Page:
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History Corner: Flooding in Middlesex Before Building the Dam

Aerial view of Wrightsville Reservoir. The dam at Wrightsville Reservoir in Montpelier is located on the North Branch of the Winooski River. From Montpelier, the dam is three miles north on Route 12. The project provides flood protection. Photo was taken in April 1990. Photo courtesy of US Army Corps of Engineers.
Summer is upon us, and many people head to Montpelier’s closest beach at the Wrightsville Reservoir in Middlesex to swim, boat, fish, and picnic. 

This bucolic spot was once home to 30 buildings and a cemetery with 651 graves. But these were all displaced when the Civilian Conservation Corps built the Wrightsville Dam between 1933 and 1935 as a method to protect the populations of Montpelier and Barre from another great flood like the one in 1927. In that flood, we lost over 1,200 bridges, countless houses and buildings, and hundreds of miles of railroad tracks. There were also 84 deaths and tens of millions of dollars in damage.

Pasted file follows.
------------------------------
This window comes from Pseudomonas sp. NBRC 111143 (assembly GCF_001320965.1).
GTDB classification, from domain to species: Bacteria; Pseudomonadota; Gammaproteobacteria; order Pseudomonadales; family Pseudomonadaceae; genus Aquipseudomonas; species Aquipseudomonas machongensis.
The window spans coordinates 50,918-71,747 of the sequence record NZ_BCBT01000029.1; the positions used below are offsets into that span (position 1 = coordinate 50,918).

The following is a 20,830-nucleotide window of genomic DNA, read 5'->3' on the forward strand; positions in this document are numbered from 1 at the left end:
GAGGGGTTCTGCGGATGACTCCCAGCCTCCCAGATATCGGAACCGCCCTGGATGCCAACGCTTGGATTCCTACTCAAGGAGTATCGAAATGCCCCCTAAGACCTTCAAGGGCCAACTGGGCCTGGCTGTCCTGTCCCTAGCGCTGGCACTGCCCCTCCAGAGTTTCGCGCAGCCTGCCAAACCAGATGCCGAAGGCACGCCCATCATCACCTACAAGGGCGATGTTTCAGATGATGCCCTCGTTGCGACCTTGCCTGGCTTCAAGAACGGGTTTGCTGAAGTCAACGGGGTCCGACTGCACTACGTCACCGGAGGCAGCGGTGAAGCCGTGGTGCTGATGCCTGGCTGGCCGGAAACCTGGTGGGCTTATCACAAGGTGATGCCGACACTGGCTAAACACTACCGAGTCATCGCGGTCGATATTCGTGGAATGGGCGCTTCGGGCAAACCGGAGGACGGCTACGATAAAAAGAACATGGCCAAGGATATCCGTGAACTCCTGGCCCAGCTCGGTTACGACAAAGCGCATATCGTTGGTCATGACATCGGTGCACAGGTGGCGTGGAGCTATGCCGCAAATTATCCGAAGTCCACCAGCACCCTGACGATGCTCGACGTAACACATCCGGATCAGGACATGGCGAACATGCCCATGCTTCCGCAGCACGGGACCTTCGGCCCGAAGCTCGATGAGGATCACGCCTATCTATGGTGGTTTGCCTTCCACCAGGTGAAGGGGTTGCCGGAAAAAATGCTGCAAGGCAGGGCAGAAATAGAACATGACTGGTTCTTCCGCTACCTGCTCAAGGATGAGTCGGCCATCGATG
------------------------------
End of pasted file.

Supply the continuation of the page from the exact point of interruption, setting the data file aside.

Of course, that flood was not the first along the river. In fact, Stephen Herrick, Esq. (1795–1885) wrote a section on Middlesex in Abby Hemenway’s Vermont Historical Gazetteer published in Montpelier in 1882. He mentions several such deluges. “In May 1818, a freshet swept away the clothing works, but they were soon built up again.” Then, in September 1828, a freshet “swept away the (woolen) factory, grist mill, oil mill and saw mill.” 

Those mills were rebuilt and operational within two years, but could not withstand the freshet of 1830, when water in the Winooski was the highest known to settlers. “All the mills were raised from their foundations, and sailed off together like a fleet, taking the bridge below with them, until they struck the high pinnacle of rocks a few rods below the bridge, when, with a deafening crash, they smashed, and apparently disappeared in the rolling flood.” 

Also, in 1869 a freshet did “considerable damage,” but no buildings were demolished. However, roads were washed out, bridges carried away, and Mr. Ainsworth’s sawmill would have been taken had it not been chained to the trees and ledges. But then came the flood of 1927 — the “greatest natural disaster in Vermont History,” according to the National Weather Service. So the U.S. Army Corps of Engineers built three retention reservoirs in the Winooski River basin to mitigate that level of damage in the future. They built one in Waterbury, one in East Barre, and one in Wrightsville. The Waterbury and Wrightsville reservoirs are enjoyed as summer playgrounds, but the East Barre one … not so much.